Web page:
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Senator Michael Bennet (D-CO), Senator Kelly Ayotte (R-NH), Congreswoman Michelle Lujan Grisham (D-NM) and Washington Post columnist Michelle Singletary

Dora Calott Wang's picture

Could 2015 be Congress’ Year of the Caregiver?

At an AARP Forum on Family Caregiving in Washington, DC, on July 8, 2015, lawmakers recognized the hard work of caregiving.  They spoke of bills that would provide funds to help millions across the nation in need of caregiving.  The forum was attending by leaders in the employment, health care, and advocacy sectors.

Representative Michelle Lujan Grisham (D-NM), Senator Kelly Ayotte (R-NH) and Senator Michael Bennet (D-CO) spoke on a panel moderated by Washington Post syndicated columnist Michelle Singletary.   Grisham, Ayotte and Bennet, along with Representative Diane Black (R-TN) co-chair the Congressional Assisting Caregivers Today (ACT) Caucus.

Lujan Grisham has introduced a House Bill to create a National Care Corp.  In the spirit of President John F. Kennedy’s Peace Corp, Lujan Grisham’s Care Corp would mobilize volunteers to care for the elderly and disabled, enabling them to live independently in their own homes.  Care Corp volunteers would receive health benefits and an educational award to be used toward tuition or educational loans.

Ayotte, while Attorney General for the state of New Hampshire, established an elder abuse unit within the Consumer Protection Board.  Ayotte voiced her support for the Recognize, Assist, Include, Support and Engage (RAISE) Family Caregivers Act proposed in the Senate by Tammy Baldwin (D-WI) and Susan Collins (R-ME).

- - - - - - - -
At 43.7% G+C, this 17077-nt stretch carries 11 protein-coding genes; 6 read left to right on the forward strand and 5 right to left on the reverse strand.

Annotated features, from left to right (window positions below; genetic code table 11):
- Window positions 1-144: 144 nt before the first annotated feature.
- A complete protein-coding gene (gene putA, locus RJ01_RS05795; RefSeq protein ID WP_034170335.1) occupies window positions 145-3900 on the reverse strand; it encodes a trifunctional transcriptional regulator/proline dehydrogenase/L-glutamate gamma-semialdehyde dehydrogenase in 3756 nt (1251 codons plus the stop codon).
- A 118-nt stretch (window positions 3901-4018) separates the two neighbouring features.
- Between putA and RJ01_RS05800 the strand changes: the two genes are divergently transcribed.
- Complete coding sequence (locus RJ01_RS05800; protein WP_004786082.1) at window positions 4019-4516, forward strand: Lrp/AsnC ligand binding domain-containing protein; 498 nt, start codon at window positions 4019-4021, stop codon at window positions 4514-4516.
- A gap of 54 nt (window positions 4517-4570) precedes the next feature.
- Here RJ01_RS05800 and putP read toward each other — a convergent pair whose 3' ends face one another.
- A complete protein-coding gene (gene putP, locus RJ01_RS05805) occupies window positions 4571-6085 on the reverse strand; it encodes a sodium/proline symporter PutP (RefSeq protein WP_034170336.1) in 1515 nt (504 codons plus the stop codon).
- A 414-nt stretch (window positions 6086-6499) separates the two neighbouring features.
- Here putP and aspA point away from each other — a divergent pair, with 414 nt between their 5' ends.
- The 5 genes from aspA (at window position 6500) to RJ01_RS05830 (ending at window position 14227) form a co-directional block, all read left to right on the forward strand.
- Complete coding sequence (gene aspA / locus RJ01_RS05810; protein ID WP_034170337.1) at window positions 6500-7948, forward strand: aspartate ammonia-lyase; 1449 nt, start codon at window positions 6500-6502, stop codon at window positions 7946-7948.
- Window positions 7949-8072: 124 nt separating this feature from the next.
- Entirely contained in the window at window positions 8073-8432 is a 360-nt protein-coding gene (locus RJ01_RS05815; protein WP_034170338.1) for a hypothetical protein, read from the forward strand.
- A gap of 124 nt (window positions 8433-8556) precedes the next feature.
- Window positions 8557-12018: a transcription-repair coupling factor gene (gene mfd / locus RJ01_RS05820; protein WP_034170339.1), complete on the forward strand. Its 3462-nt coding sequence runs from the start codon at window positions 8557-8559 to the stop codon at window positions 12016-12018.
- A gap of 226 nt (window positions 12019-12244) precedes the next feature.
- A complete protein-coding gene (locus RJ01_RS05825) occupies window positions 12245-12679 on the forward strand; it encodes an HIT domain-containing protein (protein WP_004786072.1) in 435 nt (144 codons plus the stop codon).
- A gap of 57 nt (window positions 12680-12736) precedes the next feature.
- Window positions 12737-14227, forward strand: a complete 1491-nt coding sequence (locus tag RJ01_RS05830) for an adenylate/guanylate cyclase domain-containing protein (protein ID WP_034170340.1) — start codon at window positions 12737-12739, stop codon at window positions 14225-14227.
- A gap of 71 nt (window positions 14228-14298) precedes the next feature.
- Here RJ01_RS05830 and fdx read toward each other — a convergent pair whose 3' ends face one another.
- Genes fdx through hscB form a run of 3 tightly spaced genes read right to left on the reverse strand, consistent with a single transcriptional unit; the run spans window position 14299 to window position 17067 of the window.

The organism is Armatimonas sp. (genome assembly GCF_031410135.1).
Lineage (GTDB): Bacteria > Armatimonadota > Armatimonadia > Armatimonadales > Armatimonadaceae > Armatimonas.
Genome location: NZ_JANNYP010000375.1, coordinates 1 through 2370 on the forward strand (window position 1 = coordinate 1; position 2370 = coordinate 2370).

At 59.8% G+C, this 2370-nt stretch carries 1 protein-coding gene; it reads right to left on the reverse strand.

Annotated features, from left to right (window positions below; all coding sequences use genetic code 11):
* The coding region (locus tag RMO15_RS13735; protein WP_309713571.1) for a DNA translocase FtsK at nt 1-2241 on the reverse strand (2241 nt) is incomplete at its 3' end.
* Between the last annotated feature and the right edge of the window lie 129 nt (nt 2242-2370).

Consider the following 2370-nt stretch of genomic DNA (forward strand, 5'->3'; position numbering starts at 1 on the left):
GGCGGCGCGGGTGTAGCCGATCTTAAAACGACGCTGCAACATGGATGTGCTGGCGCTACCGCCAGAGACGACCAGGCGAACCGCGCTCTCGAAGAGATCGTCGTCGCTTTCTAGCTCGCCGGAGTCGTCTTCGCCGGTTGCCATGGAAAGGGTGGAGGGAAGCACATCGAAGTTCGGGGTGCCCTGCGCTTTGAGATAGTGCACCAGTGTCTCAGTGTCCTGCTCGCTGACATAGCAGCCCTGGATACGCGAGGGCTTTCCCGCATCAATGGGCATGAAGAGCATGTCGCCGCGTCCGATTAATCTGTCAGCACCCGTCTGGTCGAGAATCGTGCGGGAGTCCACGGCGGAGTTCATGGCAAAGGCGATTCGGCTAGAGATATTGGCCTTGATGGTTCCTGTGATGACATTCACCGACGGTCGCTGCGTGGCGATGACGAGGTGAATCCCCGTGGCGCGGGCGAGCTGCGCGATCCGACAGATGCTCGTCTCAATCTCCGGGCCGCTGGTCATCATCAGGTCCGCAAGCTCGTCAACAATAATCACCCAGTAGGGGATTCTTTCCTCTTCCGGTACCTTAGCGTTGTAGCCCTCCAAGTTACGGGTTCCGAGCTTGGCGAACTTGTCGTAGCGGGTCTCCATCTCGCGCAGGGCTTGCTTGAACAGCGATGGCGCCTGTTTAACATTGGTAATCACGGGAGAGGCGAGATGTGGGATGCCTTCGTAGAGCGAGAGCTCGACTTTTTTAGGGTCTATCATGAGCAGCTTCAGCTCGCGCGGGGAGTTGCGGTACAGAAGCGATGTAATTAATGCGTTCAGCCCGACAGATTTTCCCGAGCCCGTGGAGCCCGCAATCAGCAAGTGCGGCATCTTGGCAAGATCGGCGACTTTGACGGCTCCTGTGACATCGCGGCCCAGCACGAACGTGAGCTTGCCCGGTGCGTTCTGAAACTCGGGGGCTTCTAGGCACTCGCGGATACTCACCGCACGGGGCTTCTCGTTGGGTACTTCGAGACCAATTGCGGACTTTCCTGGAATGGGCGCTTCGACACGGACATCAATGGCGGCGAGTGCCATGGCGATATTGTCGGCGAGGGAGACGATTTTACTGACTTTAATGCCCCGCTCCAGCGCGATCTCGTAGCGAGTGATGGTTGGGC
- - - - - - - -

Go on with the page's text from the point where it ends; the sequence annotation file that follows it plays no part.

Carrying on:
According to Bennet, the issue of family care has been largely ignored, and has not received proper attention.  To the audience, he said, “Thanks for the beginning of your advocacy.”  He called for the importance to “mobilize people from all walks of life, across the country.”  

With the issue of caregiving as a priority for her term in office, Lujan Grisham states that 43-million Americans provide more than $520-billion in care to seniors and the disabled on a yearly basis.  The percentage of elderly continues to grow, so that by 2030, they will comprise an estimated 72-million, or 19 percent of the US population.   Already vast but under-recognized, issues around the need for caregiving will only grow.

All three lawmakers called for a coordinated national strategy, and increased recognition of this issue.  Indeed, multiple bills are currently introduced in the House and Senate that propose solutions and funding, for the important and growing issue of the need for caregiving. 

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